The Run

24 09 2011

Overcast and cooler. High humidity. Husband at home with the kids. It is an almost perfect day for a run. Mostly perfect because I can. I can run out the front door alone, into the streets and trails near our house and run. I can let my mind soar and my feet move. I can solve the world’s problems. I can blow of steam. I can run….

Mornings like this are rare. It has been some three months since my last run. I must admit, I am a sucker for the open road. The treadmill, while replicating the physical experience, cannot make up for the mental and emotional experience that venturing into the great wide open is. Perhaps a sanctuary of sorts for an introvert like me.

I put one foot in front of the other, the soft tread of my own steps echos on the pavement. I run without music, letting the distractions of my own brain be enough for me and the rhythm of life be the beat that keeps me moving. I wind my way through the streets near our home. It is not too early. The day is in full swing for many. Yard salers are out and about. There is football practice at the high school. This is a far cry from those 6 am runs of my younger, working years. Yet there is more joy in my step, more smiles in my heart. This is a gift, this run. Every one of them.

I turn the corner onto the trail. It is my feet that worry me. I have left new shoes behind today in favor or older ones that I am willing to sacrifice to the muds of the recent rains. As I plod along, I think of the line of saucony motion control shoes I have worn through the years – these no exception. Miles upon miles put upon them on roads, trails, tracks in Virginia, Maryland, Pennsylvania, North and South Carolina, Wisconsin and Michigan.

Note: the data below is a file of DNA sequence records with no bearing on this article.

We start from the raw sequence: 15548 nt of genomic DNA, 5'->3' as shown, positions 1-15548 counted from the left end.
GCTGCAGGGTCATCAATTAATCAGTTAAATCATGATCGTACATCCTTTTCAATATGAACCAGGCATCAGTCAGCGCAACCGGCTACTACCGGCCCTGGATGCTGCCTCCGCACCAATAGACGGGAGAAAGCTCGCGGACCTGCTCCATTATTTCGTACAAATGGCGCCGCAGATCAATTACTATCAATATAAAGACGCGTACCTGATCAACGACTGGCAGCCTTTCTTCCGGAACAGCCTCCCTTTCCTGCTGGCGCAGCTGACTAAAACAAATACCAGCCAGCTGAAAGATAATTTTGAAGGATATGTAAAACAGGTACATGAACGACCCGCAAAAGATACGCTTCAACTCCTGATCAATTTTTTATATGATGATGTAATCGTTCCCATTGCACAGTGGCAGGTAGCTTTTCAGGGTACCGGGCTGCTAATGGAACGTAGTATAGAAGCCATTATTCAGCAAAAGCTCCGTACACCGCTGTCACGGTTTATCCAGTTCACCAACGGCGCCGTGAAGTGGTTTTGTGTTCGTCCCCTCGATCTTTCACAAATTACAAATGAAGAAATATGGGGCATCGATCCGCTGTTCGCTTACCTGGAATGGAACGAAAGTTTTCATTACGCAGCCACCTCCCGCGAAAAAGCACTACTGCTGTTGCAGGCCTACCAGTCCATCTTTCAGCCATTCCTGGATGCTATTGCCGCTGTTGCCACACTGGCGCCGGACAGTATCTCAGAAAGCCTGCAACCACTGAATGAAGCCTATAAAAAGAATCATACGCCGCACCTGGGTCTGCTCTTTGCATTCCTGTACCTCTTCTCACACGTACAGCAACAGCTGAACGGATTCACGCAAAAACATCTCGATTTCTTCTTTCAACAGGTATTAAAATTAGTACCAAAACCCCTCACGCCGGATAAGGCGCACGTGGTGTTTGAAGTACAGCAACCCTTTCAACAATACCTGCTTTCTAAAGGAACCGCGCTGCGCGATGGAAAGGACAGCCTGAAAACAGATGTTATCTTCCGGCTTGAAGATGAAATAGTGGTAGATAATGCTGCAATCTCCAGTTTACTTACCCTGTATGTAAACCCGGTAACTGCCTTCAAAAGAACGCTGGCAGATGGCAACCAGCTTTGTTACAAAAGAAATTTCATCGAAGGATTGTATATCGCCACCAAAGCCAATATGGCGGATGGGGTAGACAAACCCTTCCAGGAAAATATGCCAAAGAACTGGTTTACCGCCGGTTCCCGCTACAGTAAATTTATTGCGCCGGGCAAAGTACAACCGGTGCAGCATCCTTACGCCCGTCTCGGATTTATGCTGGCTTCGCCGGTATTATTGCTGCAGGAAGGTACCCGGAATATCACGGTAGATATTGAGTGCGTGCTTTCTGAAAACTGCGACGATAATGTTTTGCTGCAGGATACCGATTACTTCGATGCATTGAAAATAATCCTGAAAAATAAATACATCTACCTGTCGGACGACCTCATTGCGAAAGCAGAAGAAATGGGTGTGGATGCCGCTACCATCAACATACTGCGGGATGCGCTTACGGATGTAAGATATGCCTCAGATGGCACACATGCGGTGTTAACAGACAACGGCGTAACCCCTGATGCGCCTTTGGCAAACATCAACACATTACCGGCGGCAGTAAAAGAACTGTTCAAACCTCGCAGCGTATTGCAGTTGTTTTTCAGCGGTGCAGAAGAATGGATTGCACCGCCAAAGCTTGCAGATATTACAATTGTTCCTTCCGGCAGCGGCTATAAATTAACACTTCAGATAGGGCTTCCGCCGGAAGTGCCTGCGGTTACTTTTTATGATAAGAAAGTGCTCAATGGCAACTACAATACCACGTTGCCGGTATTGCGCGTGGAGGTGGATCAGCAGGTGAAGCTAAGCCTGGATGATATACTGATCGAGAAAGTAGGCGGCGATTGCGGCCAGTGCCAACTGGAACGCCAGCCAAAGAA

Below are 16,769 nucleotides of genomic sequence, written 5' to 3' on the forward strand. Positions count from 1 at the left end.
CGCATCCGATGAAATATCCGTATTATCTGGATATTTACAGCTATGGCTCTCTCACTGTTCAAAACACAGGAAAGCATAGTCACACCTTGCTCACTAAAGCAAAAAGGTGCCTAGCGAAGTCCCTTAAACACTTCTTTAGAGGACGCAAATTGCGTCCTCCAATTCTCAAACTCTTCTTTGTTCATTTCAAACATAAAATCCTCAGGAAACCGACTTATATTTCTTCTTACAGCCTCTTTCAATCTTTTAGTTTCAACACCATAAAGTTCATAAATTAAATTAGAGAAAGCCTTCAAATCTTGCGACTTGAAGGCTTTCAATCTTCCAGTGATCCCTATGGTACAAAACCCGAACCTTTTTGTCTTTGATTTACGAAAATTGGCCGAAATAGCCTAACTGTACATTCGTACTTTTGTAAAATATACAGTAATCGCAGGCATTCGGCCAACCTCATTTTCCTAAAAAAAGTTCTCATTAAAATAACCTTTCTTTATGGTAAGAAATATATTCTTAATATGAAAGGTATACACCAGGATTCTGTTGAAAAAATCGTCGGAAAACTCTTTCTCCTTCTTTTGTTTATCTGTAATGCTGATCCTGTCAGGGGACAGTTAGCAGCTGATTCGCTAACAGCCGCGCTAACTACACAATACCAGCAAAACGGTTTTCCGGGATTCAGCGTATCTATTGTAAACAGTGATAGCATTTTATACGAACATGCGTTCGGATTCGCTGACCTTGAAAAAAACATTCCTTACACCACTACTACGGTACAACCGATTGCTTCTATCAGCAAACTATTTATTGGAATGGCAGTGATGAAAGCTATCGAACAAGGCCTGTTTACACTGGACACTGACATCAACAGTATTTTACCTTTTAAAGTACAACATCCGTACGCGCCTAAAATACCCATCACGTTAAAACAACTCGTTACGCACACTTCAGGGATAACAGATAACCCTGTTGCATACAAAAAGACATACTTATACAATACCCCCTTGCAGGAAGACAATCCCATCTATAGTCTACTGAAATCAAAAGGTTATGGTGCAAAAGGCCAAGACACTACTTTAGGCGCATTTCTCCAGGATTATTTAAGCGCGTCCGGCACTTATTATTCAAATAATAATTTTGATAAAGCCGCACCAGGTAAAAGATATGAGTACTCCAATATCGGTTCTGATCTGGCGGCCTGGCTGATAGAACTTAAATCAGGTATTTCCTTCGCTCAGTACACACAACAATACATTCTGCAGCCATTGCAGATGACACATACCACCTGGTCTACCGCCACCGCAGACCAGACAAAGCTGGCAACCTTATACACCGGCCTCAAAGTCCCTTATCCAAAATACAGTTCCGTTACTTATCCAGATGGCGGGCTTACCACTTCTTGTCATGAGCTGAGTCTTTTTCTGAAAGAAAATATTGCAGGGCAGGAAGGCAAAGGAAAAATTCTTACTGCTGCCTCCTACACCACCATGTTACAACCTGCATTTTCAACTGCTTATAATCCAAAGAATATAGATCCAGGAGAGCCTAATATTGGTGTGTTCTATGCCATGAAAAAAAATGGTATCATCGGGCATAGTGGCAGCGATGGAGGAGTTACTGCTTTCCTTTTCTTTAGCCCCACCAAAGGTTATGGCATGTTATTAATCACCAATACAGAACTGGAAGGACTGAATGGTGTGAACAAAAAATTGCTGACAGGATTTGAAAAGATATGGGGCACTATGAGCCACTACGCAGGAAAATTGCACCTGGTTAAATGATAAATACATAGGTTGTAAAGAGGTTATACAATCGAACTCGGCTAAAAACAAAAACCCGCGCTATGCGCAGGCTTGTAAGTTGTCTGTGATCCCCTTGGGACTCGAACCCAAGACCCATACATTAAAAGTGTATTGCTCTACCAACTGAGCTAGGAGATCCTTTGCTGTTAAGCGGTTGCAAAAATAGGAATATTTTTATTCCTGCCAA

As I turn the corner and head downhill near the one mile mark, I finally began to feel the stiffness lifting from my quads, leftover soreness from other exercise this week. Yet, my right knee begins to ache as it has of late during any type of cardio activity. It has been such a stalwart these years, as my left knee’s weakness have needed its strength, but now it is stiff and sore at times. Old age creeping in, I guess. It does not deter my purpose. I have four more miles to cover before this run is complete, and onward I go.

I see my first runner on the next corner beyond the “little bridge”. She is young and fast, moving with lightness and music. She crosses me with a smile. Behind her, a walker in pajamas – interesting attire for the trail. I pull past them with waves, crest a hill to find two deer in a nearby meadow. They are unbothered by my movement. I leave the to their dinner. It is nothing new to see deer on this run. They are here, there and everywhere, pushed out of their environs by community expansion. I move past them and see a group gathered on the “big bridge”. It is the Saturday morning bird watchers club, here to observe the avian life of the swamp. I slither through the crowd with a delicate silence and continue down the bridge, following the line of nails in its planks.